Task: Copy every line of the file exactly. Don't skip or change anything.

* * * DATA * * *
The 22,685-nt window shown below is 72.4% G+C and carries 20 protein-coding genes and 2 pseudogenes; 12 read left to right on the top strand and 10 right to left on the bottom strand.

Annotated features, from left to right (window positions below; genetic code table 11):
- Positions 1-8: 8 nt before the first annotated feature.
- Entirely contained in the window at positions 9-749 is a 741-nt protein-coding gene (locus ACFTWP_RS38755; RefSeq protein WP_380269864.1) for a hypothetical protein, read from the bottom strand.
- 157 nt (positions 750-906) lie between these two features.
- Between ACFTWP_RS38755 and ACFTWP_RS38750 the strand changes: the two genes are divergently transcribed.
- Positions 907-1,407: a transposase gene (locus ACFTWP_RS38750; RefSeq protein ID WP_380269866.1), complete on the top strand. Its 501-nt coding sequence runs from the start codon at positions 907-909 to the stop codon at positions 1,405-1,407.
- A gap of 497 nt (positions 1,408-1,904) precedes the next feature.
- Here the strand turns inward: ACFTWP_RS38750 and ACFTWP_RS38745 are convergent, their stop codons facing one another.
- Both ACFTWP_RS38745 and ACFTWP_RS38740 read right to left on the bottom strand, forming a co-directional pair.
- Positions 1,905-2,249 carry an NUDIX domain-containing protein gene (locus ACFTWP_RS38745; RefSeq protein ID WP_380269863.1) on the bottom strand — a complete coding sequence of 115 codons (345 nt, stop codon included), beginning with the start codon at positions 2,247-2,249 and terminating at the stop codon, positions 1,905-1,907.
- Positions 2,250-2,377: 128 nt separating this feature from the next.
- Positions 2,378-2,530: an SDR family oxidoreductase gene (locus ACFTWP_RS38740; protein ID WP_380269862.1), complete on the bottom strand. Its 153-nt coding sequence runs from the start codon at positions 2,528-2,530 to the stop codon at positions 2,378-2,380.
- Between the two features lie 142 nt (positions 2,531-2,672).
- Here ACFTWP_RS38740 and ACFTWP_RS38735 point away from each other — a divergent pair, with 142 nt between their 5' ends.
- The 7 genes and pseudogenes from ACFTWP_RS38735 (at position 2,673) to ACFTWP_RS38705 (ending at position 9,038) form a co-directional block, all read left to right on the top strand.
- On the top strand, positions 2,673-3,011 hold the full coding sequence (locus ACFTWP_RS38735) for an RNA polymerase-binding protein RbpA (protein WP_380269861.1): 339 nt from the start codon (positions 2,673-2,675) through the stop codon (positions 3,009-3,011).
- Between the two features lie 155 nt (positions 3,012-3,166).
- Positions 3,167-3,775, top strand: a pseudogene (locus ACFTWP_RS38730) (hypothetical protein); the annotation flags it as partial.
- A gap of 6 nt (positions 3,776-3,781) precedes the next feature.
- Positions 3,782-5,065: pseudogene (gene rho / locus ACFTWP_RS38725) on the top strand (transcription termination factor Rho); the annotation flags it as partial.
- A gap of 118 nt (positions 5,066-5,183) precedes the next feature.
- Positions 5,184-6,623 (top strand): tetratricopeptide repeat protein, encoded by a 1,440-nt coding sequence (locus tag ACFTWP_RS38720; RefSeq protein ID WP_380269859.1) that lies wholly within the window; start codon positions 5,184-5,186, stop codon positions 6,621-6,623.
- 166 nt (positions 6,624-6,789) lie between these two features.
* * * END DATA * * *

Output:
The 22,685-nt window shown below is 72.4% G+C and carries 20 protein-coding genes and 2 pseudogenes; 12 read left to right on the top strand and 10 right to left on the bottom strand.

Annotated features, from left to right (window positions below; genetic code table 11):
- Positions 1-8: 8 nt before the first annotated feature.
- Entirely contained in the window at positions 9-749 is a 741-nt protein-coding gene (locus ACFTWP_RS38755; RefSeq protein WP_380269864.1) for a hypothetical protein, read from the bottom strand.
- 157 nt (positions 750-906) lie between these two features.
- Between ACFTWP_RS38755 and ACFTWP_RS38750 the strand changes: the two genes are divergently transcribed.
- Positions 907-1,407: a transposase gene (locus ACFTWP_RS38750; RefSeq protein ID WP_380269866.1), complete on the top strand. Its 501-nt coding sequence runs from the start codon at positions 907-909 to the stop codon at positions 1,405-1,407.
- A gap of 497 nt (positions 1,408-1,904) precedes the next feature.
- Here the strand turns inward: ACFTWP_RS38750 and ACFTWP_RS38745 are convergent, their stop codons facing one another.
- Both ACFTWP_RS38745 and ACFTWP_RS38740 read right to left on the bottom strand, forming a co-directional pair.
- Positions 1,905-2,249 carry an NUDIX domain-containing protein gene (locus ACFTWP_RS38745; RefSeq protein ID WP_380269863.1) on the bottom strand — a complete coding sequence of 115 codons (345 nt, stop codon included), beginning with the start codon at positions 2,247-2,249 and terminating at the stop codon, positions 1,905-1,907.
- Positions 2,250-2,377: 128 nt separating this feature from the next.
- Positions 2,378-2,530: an SDR family oxidoreductase gene (locus ACFTWP_RS38740; protein ID WP_380269862.1), complete on the bottom strand. Its 153-nt coding sequence runs from the start codon at positions 2,528-2,530 to the stop codon at positions 2,378-2,380.
- Between the two features lie 142 nt (positions 2,531-2,672).
- Here ACFTWP_RS38740 and ACFTWP_RS38735 point away from each other — a divergent pair, with 142 nt between their 5' ends.
- The 7 genes and pseudogenes from ACFTWP_RS38735 (at position 2,673) to ACFTWP_RS38705 (ending at position 9,038) form a co-directional block, all read left to right on the top strand.
- On the top strand, positions 2,673-3,011 hold the full coding sequence (locus ACFTWP_RS38735) for an RNA polymerase-binding protein RbpA (protein WP_380269861.1): 339 nt from the start codon (positions 2,673-2,675) through the stop codon (positions 3,009-3,011).
- Between the two features lie 155 nt (positions 3,012-3,166).
- Positions 3,167-3,775, top strand: a pseudogene (locus ACFTWP_RS38730) (hypothetical protein); the annotation flags it as partial.
- A gap of 6 nt (positions 3,776-3,781) precedes the next feature.
- Positions 3,782-5,065: pseudogene (gene rho / locus ACFTWP_RS38725) on the top strand (transcription termination factor Rho); the annotation flags it as partial.
- A gap of 118 nt (positions 5,066-5,183) precedes the next feature.
- Positions 5,184-6,623 (top strand): tetratricopeptide repeat protein, encoded by a 1,440-nt coding sequence (locus tag ACFTWP_RS38720; RefSeq protein ID WP_380269859.1) that lies wholly within the window; start codon positions 5,184-5,186, stop codon positions 6,621-6,623.
- 166 nt (positions 6,624-6,789) lie between these two features.